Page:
Eric Staal was traded to the Montreal Canadiens by the Buffalo Sabres on Friday for a third-round and a fifth-round pick in the 2021 NHL Draft.
"This is the best atmosphere in the League by far and now to be joining the group and joining the whole city, being a Montreal Canadien, is pretty phenomenal. I'm excited," Staal said Sunday.
Staal is in the final season of a two-year, $6.5 million contract ($3.25 million average annual value) he signed with the Minnesota Wild on Feb. 25, 2019 and can become an unrestricted free agent after the season. The Sabres will retain $1.625 million of the forward's salary.
"He's got size (6-foot-4, 195 pounds), he's got experience." Canadiens general manger Marc Bergevin said Saturday. "There's always a premium on centermen and defensemen down the stretch. We still have two thirds and two fifths and we picked a lot last year so I felt comfortable giving up these two assets to acquire Eric."
Staal arrived in Montreal on Saturday and began his seven-day quarantine. The Canadian Press reported Friday that NHL players acquired by a team in Canada from a United States-based team before the NHL Trade Deadline on April 12 will have to quarantine for seven days, down from 14.
Staal would first be eligible to play for Montreal on April 5 at home against the Edmonton Oilers but Bergevin said it's up to coach Dominique Ducharme to decide when Staal will play and where he will fit.
"I will leave that to him to tell you how he sees his lineup," Bergevin said. "You don't make decisions on the lineup until you have to. In the meantime, they could have injuries next week, where the decision becomes a lot easier where he fits in and how Dom wants to use him. So until then, I think we're only going to speculate where he's going to fit and where he's going to play. Players, with their performance, they'll tell you, they'll tell where they should be playing and how much ice time they should get."
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The 36-year-old has scored 10 points (three goals, seven assists) in 32 games this season. He was acquired by Buffalo in a trade with Minnesota on Sept. 16.
"It hasn't been good enough. I haven't been good enough," Staal said March 18. "Clearly, in my mind, I had envisioned things differently coming here and it just hasn't come to fruition and it hasn't lived up to those thoughts. I think that's for sure been challenging, that's been difficult, but that's still no excuse. It doesn't matter. I have more pride in myself, what I can do in this league, what I can do on the ice, and at the end of the day it hasn't been good enough for me personally, and obviously, clearly it hasn't been good enough for our team either."
Selected by the Carolina Hurricanes with the No. 2 pick in the 2003 NHL Draft, Staal has scored 1,031 points (439 goals, 592 assists) in 1,272 regular-season games with the Sabres, Wild, New York Rangers and Hurricanes, and 51 points (21 goals, 30 assists) in 62 Stanley Cup Playoff games. He won the Cup with the Hurricanes in 2006.
"Everybody knows what's going on with the situation that we're in and we know that there's going to be changes coming," Sabres forward Kyle Okposo said Friday. "Still doesn't make it any easier. Found out about 'Staalsy' right before practice and just got off the ice to go wish him well. He's a character guy. He's a really good person, he's a good man. He's had a heck of a career to date and he's going to continue to play well. So I wish him nothing but the best."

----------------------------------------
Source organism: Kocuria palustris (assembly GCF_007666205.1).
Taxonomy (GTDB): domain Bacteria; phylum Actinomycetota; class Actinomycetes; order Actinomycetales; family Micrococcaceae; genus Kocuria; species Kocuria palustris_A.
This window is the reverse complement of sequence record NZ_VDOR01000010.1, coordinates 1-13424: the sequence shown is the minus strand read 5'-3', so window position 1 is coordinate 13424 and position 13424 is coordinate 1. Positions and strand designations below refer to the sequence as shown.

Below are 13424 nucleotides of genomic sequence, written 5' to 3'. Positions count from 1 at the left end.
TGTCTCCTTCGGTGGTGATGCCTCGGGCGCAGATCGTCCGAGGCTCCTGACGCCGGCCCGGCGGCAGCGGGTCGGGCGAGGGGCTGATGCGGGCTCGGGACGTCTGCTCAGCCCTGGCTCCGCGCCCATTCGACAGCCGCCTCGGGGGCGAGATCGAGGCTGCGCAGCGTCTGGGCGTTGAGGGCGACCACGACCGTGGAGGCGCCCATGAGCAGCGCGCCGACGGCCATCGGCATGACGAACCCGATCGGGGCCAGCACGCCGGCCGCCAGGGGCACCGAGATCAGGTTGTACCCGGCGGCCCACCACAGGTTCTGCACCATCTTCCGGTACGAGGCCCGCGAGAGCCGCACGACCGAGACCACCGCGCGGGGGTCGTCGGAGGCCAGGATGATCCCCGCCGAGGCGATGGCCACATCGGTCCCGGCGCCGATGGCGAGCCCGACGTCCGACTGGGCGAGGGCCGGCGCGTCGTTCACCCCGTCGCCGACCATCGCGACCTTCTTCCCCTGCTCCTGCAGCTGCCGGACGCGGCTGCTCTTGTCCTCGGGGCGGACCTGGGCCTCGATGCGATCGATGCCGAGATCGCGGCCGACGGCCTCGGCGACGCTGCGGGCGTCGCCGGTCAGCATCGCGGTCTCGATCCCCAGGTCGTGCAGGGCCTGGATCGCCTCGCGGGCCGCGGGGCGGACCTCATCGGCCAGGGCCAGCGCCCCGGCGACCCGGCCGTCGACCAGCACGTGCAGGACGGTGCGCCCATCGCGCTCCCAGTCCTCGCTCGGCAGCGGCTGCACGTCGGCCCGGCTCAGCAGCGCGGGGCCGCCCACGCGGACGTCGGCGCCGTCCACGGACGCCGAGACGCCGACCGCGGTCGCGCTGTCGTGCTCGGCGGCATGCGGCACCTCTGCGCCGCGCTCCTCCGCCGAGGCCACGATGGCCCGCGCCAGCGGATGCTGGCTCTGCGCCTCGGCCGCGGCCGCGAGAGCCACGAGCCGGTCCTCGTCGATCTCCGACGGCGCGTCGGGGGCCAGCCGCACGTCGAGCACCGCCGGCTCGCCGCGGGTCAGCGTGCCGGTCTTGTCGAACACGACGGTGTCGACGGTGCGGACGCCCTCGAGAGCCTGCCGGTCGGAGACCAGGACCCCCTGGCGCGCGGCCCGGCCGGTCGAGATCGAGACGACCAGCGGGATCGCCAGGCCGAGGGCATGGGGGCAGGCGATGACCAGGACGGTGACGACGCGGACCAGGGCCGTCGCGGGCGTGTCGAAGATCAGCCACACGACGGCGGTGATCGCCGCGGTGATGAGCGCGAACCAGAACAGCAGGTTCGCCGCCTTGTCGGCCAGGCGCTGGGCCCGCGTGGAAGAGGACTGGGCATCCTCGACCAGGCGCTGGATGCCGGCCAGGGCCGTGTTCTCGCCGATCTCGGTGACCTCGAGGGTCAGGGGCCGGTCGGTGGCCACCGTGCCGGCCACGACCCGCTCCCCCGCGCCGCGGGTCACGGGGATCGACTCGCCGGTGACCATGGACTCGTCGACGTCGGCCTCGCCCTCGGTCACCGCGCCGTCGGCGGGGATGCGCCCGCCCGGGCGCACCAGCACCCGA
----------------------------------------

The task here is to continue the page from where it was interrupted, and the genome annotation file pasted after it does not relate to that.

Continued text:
Buffalo is 0-15-2 since Feb. 25, the longest stretch without a win since the NHL implemented the shootout in the 2005-06 season, eliminating ties. The 2009-10 Carolina Hurricanes, 2010-11 New York Islanders and 2014-15 Sabres each lost 14 consecutive games. The Winnipeg Jets hold the NHL record for most consecutive games without a win; they played 30 straight without a victory (0-23 with seven ties) from Oct. 19-Dec. 20, 1980.
"Certainly, we lost a great, great person and a great leader in the locker room," Sabres coach Don Granato said before a 3-2 loss at the Boston Bruins on Saturday. "I watched his in-between period interview the other day, he looked exhausted and depleted. I can tell you behind the scenes, he's the exact opposite. He was amazing, keeping guys up on the bench through this adversity and challenge, in the locker room, saying the right things. For me as a coach, certainly as a new coach, I could not have asked for a more supportive veteran-experience player around."
Bergevin, who on Thursday said the Canadiens would likley be quiet before the trade deadline, said two other teams were trying to acquire Staal and that the trade came together quickly.
"Some trades take a long time, some are quicker. That one came really fast. What I said was true at the time," Bergevin said. "Not that I wasn't looking but I didn't think it was going to happen. The main reason was I needed [NHL salary] cap space and whatever money I was getting in, at least in Eric's case they had to retain at least 50 percent and Buffalo was willing to do that.
"I did have conversations with Buffalo a while back, and I know the 14 days (quarantine) became an issue, but then when that was lifted it made it a lot easier to make the trade."
NHL.com columnist Dave Stubbs and NHL.com independent correspondent Heather Engel contributed to this report